Presidents and Protesters: Political Rhetoric in the 1960s

By Theodore Otto Windt Jr. | Go to book overview

Conclusion

The main effect of the use of administrative rhetoric is to ignore the specific issues that originally aroused protest and instead to switch the terms for argument, to change the meaning of protest. Administrators contend their institution is under severe attack and demand unconditional support in this time of peril, regardless of the correctness or reasonableness of the policy they have enacted and are now seeking to enforce. They see themselves as standing at the ramparts defending the last remnants of Western civilization against the uncivilized hordes who would destroy them and their authority.29 They believe that if they are defeated, the cause of freedom will also be defeated. It is not therefore remarkable that authorities predict catastrophic consequences should they lose in this great symbolic war.

What is important to note is the problem of political participation. Protesters at Berkeley and many elsewhere believed in democratic myths, most pertinently, that every citizen has the right to petition for redress of grievances, to be listened to attentively, and thus to participate--to some degree--in policy making. Administrators, on the other hand, had a different view. They saw themselves as the only legitimate decision makers with legitimate power to make and enforce regulations. Once these elite officials made decisions, it was the duty of others to support them: "Those in the best position to guide the destiny of the nation [or university] were those selected as leaders by the system. The judgment of these leaders could be questioned, but only verbally."30 At this point the issue shifted again, this time to political participation: Who should be allowed to have a voice in decisionmaking, and what weight should be given to those voices? Thus, Savio's condemnation of speech without consequences becomes even more poignant. When officials were attacked for not responding to the specific issues that aroused the protest in the first place, administrators overreacted and predicted horrendous consequences if they were to relent. In so doing, administrators used the form of ideological rhetoric to defend their cherished procedures and to discredit protesters.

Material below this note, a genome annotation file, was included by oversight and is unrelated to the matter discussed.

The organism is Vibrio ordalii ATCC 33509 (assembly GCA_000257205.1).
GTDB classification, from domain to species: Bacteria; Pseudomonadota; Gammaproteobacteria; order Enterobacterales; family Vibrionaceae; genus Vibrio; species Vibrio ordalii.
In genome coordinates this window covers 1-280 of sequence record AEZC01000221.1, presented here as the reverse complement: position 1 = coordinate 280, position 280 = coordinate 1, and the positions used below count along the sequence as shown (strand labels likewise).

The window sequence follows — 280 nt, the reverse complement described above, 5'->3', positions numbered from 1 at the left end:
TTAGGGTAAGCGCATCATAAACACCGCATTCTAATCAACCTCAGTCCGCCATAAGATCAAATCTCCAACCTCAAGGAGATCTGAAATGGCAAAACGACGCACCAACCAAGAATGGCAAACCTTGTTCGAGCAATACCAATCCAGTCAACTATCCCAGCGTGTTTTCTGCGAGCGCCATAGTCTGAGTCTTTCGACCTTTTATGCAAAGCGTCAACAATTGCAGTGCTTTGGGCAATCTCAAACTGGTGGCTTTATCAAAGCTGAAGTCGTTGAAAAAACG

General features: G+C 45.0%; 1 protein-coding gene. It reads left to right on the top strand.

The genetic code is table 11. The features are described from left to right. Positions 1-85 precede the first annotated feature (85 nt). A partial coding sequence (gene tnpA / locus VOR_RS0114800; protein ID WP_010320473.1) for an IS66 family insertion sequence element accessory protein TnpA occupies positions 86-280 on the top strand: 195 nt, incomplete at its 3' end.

Of course, the actual consequences turned out to be much different from those wild and unrestrained imaginings. The Free Speech Movement eventually won not only the right to engage in politics at Bancroft-Telegraph but many other rights as well.31 Despite the repeated predictions by the administration, the university was not destroyed. In the same vein, the U.S. defeat in the

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